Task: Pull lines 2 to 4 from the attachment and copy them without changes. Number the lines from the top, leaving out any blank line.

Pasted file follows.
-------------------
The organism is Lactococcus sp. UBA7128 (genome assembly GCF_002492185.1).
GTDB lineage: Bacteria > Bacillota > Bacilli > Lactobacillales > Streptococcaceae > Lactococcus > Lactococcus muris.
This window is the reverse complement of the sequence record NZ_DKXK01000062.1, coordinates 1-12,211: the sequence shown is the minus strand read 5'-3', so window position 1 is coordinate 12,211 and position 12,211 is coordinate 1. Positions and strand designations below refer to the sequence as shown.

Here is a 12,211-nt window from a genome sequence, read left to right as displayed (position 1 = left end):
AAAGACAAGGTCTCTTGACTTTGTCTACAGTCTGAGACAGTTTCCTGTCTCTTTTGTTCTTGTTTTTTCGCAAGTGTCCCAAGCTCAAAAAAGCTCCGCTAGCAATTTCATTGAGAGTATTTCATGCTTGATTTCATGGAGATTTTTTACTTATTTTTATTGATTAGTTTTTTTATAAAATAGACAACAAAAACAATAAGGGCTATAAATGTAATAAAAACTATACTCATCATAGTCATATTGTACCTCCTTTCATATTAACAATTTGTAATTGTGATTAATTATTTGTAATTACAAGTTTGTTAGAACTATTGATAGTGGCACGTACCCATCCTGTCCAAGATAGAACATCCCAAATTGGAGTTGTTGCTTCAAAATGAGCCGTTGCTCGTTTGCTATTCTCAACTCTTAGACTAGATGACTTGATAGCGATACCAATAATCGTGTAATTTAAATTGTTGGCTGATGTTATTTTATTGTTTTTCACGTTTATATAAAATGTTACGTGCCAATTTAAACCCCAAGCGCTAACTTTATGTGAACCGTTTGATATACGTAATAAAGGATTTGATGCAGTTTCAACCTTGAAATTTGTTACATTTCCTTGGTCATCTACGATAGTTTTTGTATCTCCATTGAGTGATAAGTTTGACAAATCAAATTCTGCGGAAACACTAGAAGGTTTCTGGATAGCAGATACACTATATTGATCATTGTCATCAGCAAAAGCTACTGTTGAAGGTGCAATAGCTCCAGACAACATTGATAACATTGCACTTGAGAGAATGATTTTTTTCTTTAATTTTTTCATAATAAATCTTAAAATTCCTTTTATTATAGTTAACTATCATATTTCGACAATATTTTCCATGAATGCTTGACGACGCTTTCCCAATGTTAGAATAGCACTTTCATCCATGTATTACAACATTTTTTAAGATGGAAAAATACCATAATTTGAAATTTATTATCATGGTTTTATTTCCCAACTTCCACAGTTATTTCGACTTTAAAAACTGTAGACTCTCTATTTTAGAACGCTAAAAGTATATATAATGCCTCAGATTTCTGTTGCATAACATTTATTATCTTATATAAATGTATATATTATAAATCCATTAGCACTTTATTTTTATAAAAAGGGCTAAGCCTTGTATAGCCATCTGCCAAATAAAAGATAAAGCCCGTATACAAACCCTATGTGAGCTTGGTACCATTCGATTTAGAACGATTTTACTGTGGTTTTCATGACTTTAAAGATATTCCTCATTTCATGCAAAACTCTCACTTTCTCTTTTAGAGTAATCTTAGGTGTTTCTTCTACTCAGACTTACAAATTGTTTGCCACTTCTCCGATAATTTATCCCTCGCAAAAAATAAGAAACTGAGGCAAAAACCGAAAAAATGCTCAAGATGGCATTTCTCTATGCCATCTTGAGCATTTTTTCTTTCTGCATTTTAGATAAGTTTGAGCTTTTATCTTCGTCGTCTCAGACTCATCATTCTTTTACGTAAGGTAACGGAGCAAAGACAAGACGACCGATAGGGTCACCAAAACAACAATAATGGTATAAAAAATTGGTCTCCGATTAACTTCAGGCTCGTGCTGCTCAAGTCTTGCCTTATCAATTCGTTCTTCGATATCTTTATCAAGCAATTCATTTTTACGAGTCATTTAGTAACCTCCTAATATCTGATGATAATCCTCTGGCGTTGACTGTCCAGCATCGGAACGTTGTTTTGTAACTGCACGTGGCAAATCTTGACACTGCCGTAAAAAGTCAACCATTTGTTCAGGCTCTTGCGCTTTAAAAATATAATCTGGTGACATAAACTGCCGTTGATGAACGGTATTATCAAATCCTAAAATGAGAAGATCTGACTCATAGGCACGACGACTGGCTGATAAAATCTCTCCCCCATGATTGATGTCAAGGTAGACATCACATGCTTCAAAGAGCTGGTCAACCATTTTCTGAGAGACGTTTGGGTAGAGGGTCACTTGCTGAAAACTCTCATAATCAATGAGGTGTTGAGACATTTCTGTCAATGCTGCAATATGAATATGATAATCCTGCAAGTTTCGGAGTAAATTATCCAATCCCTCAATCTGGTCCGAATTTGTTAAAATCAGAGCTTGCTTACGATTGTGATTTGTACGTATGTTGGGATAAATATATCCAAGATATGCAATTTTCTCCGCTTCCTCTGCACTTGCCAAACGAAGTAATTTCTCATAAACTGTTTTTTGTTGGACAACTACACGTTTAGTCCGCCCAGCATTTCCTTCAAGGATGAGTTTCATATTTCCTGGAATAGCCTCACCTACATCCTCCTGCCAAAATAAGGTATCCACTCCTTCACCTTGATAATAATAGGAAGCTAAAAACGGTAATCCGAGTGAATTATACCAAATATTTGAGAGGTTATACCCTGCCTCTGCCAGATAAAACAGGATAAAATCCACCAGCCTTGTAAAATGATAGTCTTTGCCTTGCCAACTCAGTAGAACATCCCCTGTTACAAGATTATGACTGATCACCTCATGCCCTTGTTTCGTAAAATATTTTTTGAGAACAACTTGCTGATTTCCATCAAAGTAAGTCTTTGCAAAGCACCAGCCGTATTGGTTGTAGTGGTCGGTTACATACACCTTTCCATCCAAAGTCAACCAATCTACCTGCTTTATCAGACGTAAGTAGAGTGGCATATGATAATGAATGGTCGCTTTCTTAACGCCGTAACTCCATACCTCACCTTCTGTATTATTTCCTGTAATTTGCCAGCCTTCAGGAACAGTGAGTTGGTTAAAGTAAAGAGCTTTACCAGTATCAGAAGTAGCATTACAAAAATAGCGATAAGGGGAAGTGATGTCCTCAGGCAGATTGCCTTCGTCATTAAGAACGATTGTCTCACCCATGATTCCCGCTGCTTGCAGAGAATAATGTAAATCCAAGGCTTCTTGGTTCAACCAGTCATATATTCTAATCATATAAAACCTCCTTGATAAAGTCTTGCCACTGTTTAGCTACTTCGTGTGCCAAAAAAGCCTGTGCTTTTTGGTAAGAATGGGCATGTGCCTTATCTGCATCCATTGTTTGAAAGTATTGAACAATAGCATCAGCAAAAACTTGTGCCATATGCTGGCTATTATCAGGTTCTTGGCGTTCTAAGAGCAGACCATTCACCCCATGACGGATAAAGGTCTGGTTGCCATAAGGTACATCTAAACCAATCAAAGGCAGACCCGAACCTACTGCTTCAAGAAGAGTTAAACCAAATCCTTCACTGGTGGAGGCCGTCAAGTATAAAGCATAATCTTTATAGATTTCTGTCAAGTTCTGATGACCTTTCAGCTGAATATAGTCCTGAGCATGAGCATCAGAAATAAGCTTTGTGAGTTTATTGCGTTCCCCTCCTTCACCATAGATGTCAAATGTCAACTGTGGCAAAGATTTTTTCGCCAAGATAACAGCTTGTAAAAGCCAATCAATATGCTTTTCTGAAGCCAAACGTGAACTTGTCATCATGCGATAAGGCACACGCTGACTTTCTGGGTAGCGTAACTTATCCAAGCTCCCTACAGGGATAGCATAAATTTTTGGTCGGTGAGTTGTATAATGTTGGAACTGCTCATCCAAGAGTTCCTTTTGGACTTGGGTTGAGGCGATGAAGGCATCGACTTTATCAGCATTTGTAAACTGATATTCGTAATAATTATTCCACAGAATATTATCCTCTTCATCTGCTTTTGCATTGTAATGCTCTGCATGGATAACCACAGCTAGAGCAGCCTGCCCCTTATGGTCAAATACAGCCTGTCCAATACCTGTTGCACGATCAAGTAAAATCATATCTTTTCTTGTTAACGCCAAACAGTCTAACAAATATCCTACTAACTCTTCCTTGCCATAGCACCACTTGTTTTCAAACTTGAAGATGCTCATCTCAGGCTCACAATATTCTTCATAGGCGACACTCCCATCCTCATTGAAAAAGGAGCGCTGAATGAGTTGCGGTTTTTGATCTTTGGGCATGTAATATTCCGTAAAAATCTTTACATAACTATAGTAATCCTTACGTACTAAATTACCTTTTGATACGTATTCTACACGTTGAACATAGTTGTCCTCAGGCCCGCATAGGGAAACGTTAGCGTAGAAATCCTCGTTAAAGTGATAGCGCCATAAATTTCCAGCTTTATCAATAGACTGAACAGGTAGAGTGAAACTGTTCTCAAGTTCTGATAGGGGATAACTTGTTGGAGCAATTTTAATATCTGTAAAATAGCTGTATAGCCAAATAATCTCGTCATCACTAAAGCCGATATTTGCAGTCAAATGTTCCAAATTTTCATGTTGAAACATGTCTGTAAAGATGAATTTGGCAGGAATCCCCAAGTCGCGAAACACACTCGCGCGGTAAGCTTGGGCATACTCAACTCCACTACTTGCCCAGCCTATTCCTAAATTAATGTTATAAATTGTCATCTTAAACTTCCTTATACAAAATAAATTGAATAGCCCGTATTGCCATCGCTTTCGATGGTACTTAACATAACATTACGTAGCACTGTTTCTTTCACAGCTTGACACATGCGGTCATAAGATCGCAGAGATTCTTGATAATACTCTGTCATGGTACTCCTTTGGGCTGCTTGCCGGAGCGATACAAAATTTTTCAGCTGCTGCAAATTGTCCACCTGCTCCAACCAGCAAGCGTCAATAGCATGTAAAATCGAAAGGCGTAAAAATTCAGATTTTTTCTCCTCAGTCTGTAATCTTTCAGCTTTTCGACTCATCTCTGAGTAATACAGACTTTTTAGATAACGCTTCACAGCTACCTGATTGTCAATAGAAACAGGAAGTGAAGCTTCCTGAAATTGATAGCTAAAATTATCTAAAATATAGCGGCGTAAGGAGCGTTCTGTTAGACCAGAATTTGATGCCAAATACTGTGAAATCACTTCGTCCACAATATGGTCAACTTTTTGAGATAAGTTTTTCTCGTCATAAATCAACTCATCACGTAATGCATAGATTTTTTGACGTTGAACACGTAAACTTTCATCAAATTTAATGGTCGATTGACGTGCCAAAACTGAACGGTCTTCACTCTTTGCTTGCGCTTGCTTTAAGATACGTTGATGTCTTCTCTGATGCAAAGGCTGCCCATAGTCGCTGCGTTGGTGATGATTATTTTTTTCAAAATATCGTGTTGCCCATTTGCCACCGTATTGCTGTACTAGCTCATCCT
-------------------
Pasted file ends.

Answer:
GTDB lineage: Bacteria > Bacillota > Bacilli > Lactobacillales > Streptococcaceae > Lactococcus > Lactococcus muris.
This window is the reverse complement of the sequence record NZ_DKXK01000062.1, coordinates 1-12,211: the sequence shown is the minus strand read 5'-3', so window position 1 is coordinate 12,211 and position 12,211 is coordinate 1. Positions and strand designations below refer to the sequence as shown.

Here is a 12,211-nt window from a genome sequence, read left to right as displayed (position 1 = left end):